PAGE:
The enticing smell of fresh bread will soon be floating down Goodramgate as a new café and bakery opens on the street.
A branch of Olivia’s Artisan Bakery & Café is even now being kitted out ready for opening on Monday (June 15). It will be the seventh branch opened by the Darlington-based company, which already operates out of Thirsk, Northallerton and Stokesley in North Yorkshire.
It will sell freshly baked bread, sandwiches, cakes and drinks to take away, and a range of fresh food in the café.
All the bread is baked in the company’s Darlington bakery. Bakers there finish their shift at about 4am when the loaves will be delivered daily to Goodramgate.
“We’re very excited about coming to York,” said Rick McCordall, Olivia’s managing director.
There are other, very good, bakers in York, but I think there’s room for another.
And while we’re possibly not the cheapest café in town, we’re certainly not the most expensive.
Crumbs, what a choice
Among the products on offer will be a sourdough loaf developed with the help of Australian celebrity baker Dan Lepard.
Other good sellers are the white tin loaves, and speciality breads including cheese and onion, date and pudding and tomato ciabatta.
The company uses organic flour, and all its ingredients are sourced from producers in County Durham, Northumberland and North Yorkshire.
The loaves range in price from £2.05 to £2.95.
Among the dishes in the café are a sausage roll made with free-range pork for £3. Homity pie – made from potato, cheese and onion in pastry – and the black pudding brunch, including bacon, eggs and mushrooms, are both popular.
For those with a sweet tooth treats include sliced Sicilian lemon cake, tray bakes and billionaire’s shortbread (now there’s inflation for you).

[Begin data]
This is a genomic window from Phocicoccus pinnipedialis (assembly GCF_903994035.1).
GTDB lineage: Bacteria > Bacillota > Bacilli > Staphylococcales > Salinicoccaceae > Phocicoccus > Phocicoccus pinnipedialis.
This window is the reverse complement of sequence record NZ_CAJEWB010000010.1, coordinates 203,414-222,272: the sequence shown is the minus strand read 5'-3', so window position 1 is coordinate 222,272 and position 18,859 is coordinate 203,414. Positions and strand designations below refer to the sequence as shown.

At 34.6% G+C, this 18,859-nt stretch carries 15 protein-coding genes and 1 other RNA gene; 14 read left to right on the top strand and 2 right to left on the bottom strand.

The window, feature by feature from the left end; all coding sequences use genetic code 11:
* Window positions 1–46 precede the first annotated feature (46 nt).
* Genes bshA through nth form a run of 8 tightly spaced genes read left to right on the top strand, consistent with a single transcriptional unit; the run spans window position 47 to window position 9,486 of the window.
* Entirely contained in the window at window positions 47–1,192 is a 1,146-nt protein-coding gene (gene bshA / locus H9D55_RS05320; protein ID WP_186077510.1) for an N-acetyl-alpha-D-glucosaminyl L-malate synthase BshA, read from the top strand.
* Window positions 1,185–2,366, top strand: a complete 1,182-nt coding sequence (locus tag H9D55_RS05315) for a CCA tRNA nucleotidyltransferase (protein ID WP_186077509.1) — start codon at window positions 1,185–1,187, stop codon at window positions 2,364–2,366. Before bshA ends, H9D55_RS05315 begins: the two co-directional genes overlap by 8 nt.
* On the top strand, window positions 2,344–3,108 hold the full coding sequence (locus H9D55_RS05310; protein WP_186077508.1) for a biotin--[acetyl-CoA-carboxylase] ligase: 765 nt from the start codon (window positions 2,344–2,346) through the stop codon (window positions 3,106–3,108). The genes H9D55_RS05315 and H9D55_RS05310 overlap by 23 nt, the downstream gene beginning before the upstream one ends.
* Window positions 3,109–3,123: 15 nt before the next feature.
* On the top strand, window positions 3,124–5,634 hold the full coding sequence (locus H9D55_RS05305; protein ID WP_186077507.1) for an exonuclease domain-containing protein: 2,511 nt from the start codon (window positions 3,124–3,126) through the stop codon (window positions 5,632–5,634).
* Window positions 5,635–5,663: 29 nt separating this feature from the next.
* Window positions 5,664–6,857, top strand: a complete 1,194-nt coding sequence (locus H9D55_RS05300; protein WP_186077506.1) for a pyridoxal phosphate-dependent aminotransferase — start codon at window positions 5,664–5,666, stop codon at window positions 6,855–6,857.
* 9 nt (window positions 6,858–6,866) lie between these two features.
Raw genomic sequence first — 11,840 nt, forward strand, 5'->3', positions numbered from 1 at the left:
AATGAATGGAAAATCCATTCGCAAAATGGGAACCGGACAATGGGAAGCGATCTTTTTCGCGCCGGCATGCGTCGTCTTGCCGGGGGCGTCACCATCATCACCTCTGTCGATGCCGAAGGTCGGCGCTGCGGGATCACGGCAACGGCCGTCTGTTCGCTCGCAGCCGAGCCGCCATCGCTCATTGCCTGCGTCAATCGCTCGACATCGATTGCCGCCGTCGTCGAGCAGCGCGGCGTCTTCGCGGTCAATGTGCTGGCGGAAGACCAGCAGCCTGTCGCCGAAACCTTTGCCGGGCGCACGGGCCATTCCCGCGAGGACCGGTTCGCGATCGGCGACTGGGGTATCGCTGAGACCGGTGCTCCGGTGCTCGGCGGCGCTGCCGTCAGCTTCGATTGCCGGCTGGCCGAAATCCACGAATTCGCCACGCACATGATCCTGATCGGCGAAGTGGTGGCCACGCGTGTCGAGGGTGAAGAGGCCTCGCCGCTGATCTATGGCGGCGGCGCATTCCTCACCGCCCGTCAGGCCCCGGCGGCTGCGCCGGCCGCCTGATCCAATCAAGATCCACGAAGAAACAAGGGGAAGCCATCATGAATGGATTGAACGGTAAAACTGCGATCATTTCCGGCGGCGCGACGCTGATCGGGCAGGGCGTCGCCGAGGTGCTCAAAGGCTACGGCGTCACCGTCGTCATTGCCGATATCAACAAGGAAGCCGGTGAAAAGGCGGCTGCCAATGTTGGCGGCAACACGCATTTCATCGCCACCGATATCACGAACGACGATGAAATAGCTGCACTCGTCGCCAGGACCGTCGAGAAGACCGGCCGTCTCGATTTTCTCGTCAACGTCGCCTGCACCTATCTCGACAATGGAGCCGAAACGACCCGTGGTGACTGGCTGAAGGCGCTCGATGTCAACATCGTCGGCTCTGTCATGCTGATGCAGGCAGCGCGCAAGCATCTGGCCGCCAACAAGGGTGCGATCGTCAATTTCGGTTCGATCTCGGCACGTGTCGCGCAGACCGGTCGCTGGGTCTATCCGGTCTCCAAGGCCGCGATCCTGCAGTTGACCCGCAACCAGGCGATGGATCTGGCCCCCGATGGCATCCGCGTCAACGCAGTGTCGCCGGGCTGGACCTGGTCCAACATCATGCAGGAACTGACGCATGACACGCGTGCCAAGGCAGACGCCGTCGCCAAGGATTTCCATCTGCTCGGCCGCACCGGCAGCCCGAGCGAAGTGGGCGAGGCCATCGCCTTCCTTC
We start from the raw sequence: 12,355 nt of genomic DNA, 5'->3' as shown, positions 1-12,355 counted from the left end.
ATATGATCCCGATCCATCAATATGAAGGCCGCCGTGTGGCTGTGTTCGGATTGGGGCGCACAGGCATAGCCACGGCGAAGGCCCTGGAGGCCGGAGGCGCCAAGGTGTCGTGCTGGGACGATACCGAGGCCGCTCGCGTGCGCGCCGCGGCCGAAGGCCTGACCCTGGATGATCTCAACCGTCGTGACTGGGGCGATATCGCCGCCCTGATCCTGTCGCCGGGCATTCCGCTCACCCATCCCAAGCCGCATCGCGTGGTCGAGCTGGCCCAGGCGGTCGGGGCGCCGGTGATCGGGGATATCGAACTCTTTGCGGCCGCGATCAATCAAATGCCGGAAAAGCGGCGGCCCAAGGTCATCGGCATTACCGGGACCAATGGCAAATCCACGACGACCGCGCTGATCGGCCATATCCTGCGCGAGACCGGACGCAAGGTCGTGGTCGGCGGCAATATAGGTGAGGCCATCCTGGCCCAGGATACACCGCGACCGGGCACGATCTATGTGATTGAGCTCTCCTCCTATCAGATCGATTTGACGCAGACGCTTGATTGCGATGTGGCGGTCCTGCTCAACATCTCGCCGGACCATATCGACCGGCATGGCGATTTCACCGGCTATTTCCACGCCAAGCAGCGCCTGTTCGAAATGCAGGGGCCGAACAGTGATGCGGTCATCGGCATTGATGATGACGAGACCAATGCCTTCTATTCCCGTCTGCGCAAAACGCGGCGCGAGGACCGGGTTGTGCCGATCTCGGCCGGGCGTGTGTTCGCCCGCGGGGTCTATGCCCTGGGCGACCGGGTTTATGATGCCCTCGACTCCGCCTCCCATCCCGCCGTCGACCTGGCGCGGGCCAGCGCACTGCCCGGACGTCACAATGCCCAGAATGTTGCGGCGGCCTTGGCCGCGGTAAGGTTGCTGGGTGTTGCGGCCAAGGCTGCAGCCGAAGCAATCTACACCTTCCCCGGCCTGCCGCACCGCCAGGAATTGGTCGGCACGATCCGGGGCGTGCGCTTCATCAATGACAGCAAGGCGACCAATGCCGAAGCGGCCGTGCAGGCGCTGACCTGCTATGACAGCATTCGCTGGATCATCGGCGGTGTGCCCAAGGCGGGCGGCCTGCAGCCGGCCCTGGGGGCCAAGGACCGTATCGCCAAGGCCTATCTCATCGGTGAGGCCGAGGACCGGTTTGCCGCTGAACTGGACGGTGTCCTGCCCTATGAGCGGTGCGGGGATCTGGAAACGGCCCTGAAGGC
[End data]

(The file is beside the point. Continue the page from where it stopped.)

Olivia’s Artisan Bakery & Café have invested around £50,000 in opening its York venue.
Housed in what was the National Trust café and more recently Retro Fondue, the café has been tastefully refurbished with Elephant’s Breath Farrow & Ball painted wallshe and oak flooring.
There are also leather sofas on the carpeted mezzanine.
Rick said that the décor reflected the company ethos, featuring reclaimed pallet wood furniture and lamps made from recycled egg boxes.
It will open daily from 8am-5pm and will initially employ eight people, with six full-time equivalent posts.
The company began in 2012 when it was invited to take over the running of a bakery by charity the Clervaux Trust.
The trust works with disadvantaged young people in the North East. And Olivia’s is committed to giving work experience to young people with learning difficulties.
“We have seen some real successes – young people who, when they came in, didn’t open up to anyone,” said Rick. “Then we introduced them to the bakery.
“They have got into a routine, become settled, and then they’ve come out of their shell.”
Once the York branch is established, they would be looking to do the same thing there. The manager, Ruth Webster “has some experience of working with people with learning disabilities in the past, which is a great thing for us,” said Rick.